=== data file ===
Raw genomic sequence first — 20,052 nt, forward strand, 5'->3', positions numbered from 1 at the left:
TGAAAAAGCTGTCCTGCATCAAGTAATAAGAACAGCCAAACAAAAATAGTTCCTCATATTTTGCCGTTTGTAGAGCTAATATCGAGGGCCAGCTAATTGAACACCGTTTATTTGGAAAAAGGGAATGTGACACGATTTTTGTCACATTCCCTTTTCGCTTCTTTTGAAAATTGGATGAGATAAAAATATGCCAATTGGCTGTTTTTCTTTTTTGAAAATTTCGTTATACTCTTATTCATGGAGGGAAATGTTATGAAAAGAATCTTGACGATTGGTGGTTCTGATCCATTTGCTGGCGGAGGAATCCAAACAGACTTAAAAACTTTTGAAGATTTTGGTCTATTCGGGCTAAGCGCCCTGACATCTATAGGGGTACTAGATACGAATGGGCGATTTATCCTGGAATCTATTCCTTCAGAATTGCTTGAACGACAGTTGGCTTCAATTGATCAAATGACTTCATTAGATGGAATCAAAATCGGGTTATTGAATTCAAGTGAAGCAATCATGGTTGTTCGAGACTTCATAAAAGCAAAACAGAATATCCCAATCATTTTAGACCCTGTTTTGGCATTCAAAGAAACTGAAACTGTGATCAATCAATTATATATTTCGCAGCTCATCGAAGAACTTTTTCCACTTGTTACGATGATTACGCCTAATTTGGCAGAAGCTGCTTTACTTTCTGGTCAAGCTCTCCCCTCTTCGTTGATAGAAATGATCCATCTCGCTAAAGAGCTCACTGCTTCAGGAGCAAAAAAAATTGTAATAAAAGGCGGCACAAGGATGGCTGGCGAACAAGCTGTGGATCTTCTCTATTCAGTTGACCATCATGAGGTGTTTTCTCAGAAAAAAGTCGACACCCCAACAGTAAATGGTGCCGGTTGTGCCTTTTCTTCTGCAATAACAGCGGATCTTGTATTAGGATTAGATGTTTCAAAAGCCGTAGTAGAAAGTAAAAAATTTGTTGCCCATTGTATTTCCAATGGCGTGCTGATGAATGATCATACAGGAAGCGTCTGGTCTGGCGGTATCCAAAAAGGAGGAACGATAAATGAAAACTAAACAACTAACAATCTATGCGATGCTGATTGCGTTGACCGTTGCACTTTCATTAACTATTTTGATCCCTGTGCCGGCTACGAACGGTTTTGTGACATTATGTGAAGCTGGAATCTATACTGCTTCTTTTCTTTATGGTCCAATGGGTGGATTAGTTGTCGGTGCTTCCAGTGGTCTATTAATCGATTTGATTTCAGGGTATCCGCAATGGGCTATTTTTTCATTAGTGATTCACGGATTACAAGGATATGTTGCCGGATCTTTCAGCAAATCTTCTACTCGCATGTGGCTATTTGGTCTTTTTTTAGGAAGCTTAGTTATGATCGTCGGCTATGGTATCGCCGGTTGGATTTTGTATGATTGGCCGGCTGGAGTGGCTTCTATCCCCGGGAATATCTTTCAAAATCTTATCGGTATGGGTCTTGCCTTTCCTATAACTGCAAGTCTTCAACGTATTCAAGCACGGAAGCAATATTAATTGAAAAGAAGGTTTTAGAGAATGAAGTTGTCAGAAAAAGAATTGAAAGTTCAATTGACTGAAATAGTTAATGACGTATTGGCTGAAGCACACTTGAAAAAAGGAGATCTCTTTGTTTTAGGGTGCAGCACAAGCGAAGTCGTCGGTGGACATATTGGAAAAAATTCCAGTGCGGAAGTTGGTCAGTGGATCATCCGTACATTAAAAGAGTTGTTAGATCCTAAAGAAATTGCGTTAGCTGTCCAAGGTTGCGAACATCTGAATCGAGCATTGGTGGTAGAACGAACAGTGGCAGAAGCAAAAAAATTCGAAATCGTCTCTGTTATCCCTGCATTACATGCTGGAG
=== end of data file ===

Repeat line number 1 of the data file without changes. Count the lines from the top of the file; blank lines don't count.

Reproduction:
Raw genomic sequence first — 20,052 nt, forward strand, 5'->3', positions numbered from 1 at the left: